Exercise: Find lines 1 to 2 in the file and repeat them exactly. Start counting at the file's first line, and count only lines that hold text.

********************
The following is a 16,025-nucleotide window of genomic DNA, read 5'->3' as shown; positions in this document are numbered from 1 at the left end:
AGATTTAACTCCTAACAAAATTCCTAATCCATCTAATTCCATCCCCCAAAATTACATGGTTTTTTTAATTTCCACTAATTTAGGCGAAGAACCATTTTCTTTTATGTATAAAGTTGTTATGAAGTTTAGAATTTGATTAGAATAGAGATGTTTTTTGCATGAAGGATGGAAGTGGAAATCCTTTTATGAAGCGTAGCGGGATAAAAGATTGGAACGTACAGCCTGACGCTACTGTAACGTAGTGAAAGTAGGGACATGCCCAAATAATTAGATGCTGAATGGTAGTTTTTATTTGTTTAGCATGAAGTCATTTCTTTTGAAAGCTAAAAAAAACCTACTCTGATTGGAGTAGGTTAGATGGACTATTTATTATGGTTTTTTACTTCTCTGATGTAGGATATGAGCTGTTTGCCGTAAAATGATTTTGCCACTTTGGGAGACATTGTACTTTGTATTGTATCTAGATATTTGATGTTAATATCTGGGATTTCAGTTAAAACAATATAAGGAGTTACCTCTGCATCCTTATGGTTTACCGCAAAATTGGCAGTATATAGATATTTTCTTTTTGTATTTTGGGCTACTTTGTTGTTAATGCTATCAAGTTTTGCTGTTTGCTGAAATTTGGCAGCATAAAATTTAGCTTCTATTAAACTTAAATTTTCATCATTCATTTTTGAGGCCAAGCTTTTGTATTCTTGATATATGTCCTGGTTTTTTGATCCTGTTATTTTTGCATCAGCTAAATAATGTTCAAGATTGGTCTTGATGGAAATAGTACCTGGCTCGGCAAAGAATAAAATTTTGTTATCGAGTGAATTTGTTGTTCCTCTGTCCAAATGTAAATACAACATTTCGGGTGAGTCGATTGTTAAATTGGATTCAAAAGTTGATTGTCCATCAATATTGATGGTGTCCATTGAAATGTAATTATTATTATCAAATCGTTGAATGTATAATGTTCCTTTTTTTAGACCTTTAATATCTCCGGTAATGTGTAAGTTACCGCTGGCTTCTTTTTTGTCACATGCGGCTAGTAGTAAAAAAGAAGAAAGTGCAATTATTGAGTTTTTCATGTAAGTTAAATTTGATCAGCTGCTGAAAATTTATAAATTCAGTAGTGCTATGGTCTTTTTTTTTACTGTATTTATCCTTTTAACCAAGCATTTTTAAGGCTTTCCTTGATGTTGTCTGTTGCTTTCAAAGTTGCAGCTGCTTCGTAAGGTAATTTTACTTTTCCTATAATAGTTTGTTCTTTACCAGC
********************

The following is a 16,025-nucleotide window of genomic DNA, read 5'->3' as shown; positions in this document are numbered from 1 at the left end:
AGATTTAACTCCTAACAAAATTCCTAATCCATCTAATTCCATCCCCCAAAATTACATGGTTTTTTTAATTTCCACTAATTTAGGCGAAGAACCATTTTCTTTTATGTATAAAGTTGTTATGAAGTTTAGAATTTGATTAGAATAGAGATGTTTTTTGCATGAAGGATGGAAGTGGAAATCCTTTTATGAAGCGTAGCGGGATAAAAGATTGGAACGTACAGCCTGACGCTACTGTAACGTAGTGAAAGTAGGGACATGCCCAAATAATTAGATGCTGAATGGTAGTTTTTATTTGTTTAGCATGAAGTCATTTCTTTTGAAAGCTAAAAAAAACCTACTCTGATTGGAGTAGGTTAGATGGACTATTTATTATGGTTTTTTACTTCTCTGATGTAGGATATGAGCTGTTTGCCGTAAAATGATTTTGCCACTTTGGGAGACATTGTACTTTGTATTGTATCTAGATATTTGATGTTAATATCTGGGATTTCAGTTAAAACAATATAAGGAGTTACCTCTGCATCCTTATGGTTTACCGCAAAATTGGCAGTATATAGATATTTTCTTTTTGTATTTTGGGCTACTTTGTTGTTAATGCTATCAAGTTTTGCTGTTTGCTGAAATTTGGCAGCATAAAATTTAGCTTCTATTAAACTTAAATTTTCATCATTCATTTTTGAGGCCAAGCTTTTGTATTCTTGATATATGTCCTGGTTTTTTGATCCTGTTATTTTTGCATCAGCTAAATAATGTTCAAGATTGGTCTTGATGGAAATAGTACCTGGCTCGGCAAAGAATAAAATTTTGTTATCGAGTGAATTTGTTGTTCCTCTGTCCAAATGTAAATACAACATTTCGGGTGAGTCGATTGTTAAATTGGATTCAAAAGTTGATTGTCCATCAATATTGATGGTGTCCATTGAAATGTAATTATTATTATCAAATCGTTGAATGTATAATGTTCCTTTTTTTAGACCTTTAATATCTCCGGTAATGTGTAAGTTACCGCTGGCTTCTTTTTTGTCACATGCGGCTAGTAGTAAAAAAGAAGAAAGTGCAATTATTGAGTTTTTCATGTAAGTTAAATTTGATCAGCTGCTGAAAATTTATAAATTCAGTAGTGCTATGGTCTTTTTTTTTACTGTATTTATCCTTTTAACCAAGCATTTTTAAGGCTTTCCTTGATGTTGTCTGTTGCTTTCAAAGTTGCAGCTGCTTCGTAAGGTAATTTTACTTTTCCTATAATAGTTTGTTCTTTACCAGC